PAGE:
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Can Britain endure seven more years of the BBC?

David Sedgwick
July 6, 2020

The BBC assumes it has (at least) seven more years left of its current charter in which to create the kind of discord it revels in. Seven years is a long time to enable a divisive agenda. Think what damage to the UK's social fabric the broadcaster is capable of doing in just seven minutes. It can only be hoped that Boris Johnson and Dominic Cummings act sooner rather than later, argues David Sedgwick

The BBC is rather fond of claiming that it sees one of its main roles as some kind of national unifier. In a recent interview with Andrew Marr, the current Director General Tony Hall claimed the corporation was 'providing things that bring us all together.' It's a noble endeavour. In times when certain nefarious actors are striving to divide people along religious, ethnic and racial lines it is surely reassuring to know that the nation's broadcaster is doing its best to heal these divisions as soon as they appear. And yet . . .

As the UK tears itself apart over the issue of racism, as the rhetoric daily becomes ever uglier, far from attempting to bring the nation together the 'British' Broadcasting Corporation appears more concerned with pouring as much gas as possible onto this dangerous bonfire. Stirring the racial pot is somewhat of a BBC speciality. Nobody but nobody whips up the mob quite like the po-faced national broadcaster.

The corporation is indeed on a roll. Its current McCarthyist frenzy started with the killing of George Floyd which, despite the absence of testimony or trial, the broadcaster has consistently reported as a racially-motivated killing. Its always breathless coverage omitted or sought to downplay many key facts such as the nature of the relationship between the victim and the officer accused of the killing; or the fact that, prior to his death, Floyd had taken a large quantity of fentanyl, a narcotic that can cause severe heart and respiratory problems. Facts which did not advance the BBC's 'America is racist narrative' were simply ignored.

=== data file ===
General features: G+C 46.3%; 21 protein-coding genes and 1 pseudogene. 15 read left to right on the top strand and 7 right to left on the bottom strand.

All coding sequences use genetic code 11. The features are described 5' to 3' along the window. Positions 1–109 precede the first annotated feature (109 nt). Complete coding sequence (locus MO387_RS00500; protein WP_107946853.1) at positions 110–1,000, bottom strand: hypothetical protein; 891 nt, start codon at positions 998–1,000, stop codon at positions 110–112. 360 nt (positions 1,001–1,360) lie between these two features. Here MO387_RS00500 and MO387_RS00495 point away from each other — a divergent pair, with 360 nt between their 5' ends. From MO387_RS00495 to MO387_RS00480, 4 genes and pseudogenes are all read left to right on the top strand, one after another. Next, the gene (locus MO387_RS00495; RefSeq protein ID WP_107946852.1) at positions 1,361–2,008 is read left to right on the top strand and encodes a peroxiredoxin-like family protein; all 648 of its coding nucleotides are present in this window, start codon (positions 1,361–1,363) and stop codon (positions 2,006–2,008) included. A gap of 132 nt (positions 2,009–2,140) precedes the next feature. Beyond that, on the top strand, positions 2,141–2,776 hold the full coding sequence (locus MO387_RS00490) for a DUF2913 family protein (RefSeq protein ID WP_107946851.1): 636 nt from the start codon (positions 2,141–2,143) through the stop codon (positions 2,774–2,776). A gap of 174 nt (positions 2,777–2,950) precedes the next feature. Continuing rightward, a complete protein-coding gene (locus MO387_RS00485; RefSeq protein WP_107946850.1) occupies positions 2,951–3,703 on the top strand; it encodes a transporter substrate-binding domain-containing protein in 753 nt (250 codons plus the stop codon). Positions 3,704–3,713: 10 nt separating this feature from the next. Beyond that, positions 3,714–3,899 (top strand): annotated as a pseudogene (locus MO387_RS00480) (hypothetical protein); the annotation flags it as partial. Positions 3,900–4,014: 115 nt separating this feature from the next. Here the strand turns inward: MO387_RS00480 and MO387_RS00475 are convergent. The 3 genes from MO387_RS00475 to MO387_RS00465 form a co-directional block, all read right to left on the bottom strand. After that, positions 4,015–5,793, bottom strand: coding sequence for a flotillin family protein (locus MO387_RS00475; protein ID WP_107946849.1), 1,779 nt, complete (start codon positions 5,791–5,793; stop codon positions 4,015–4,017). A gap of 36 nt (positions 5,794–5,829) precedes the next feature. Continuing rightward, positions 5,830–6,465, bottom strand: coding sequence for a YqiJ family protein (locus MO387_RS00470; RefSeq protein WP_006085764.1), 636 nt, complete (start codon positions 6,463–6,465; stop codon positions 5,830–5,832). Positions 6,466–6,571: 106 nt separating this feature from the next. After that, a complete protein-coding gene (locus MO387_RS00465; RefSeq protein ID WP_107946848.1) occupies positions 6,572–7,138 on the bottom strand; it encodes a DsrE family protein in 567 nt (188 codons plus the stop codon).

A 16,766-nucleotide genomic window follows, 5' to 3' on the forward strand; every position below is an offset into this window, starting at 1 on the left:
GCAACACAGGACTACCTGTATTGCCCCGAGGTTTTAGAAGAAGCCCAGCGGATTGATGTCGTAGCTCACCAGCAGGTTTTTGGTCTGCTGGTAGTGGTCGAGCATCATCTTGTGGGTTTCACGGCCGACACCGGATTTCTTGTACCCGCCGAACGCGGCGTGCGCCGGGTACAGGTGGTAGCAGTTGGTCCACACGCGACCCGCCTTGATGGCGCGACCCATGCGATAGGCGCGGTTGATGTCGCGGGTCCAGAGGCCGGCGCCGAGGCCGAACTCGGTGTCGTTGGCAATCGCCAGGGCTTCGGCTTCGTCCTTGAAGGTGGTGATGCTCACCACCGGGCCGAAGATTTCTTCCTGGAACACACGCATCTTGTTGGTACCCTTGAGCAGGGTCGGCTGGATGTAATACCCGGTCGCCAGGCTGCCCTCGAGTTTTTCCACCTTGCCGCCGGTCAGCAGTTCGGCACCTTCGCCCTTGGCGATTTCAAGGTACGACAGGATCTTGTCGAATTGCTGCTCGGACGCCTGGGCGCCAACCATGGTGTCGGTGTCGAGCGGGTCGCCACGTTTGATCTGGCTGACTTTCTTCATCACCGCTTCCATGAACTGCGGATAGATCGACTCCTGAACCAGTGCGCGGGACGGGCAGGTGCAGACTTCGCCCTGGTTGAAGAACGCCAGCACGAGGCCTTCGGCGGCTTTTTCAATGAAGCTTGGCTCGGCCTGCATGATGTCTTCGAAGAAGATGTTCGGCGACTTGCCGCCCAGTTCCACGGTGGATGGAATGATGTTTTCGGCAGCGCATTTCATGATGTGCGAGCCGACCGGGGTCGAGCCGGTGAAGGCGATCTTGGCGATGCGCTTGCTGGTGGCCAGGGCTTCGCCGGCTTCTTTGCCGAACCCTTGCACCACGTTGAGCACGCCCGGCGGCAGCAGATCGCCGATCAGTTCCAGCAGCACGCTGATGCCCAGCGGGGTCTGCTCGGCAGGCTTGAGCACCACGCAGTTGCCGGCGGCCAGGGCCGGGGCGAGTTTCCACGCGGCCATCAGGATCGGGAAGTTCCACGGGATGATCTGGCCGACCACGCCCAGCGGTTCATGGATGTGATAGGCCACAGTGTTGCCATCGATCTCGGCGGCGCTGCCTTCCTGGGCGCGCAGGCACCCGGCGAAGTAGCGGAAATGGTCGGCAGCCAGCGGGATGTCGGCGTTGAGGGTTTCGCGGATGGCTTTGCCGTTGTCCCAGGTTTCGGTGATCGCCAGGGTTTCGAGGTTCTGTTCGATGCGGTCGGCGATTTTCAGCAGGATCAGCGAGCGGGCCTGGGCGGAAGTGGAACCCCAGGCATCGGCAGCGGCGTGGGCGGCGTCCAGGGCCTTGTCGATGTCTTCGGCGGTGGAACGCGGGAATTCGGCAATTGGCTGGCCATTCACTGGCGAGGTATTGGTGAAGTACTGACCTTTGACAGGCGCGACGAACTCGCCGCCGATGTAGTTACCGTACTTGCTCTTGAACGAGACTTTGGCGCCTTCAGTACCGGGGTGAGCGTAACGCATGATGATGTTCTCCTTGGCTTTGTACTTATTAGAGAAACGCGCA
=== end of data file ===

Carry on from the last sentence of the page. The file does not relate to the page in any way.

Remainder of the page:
When the inevitable protests lead by Black Lives Matters materialised rather than maintaining an objective, dispassionate stance, worryingly the broadcaster assumed the role of BLM's de facto PR agents, gleefully so. Scepticism did not exist. For example, following a BLM protest in London which turned violent, in an attempt to downplay the extent of the violence the BBC headline read, 'Twenty seven officers injured in largely peaceful protest.' Scorn a-plenty followed. Many commentators wondered just how many officers would need to be injured for the broadcaster to report the protest as violent, 50. 100?

In typical fashion, the BBC shrugged off the criticism and marched blithely on. In recent days it has set its sights on Darren Grimes after an interview the activist conducted with the historian David Starkey for his Reasoned website. According to BBC Radio 4 Six o'clock news Mr Grimes apparently described his website as 'a safe space for racists and homophobes.' Searching for this comment however draws a blank. It appears that Mr Grimes said no such thing. What he actually said was that his platform is a safe space for those wrongfully accused of racism and homophobia, a crucial distinction deliberately omitted in the BBC report.

Soon enough the broadcaster scrambled to defuse the fall out by issuing a standard non-apology on the Corrections section of its website. Mr Grimes has subsequently threatened legal action. Watch this space.

But the broadcaster's treatment of Mr Grimes is merely an entrée. The main target was Starkey, a perennial thorn in the side of the woke broadcaster. During the discussion with Grimes, Mr Starkey had controversially denied African slavery could be equated to genocide because of what he called the survival of so many 'damn blacks.' Further on in its report BBC Radio 4 ended the segment thus: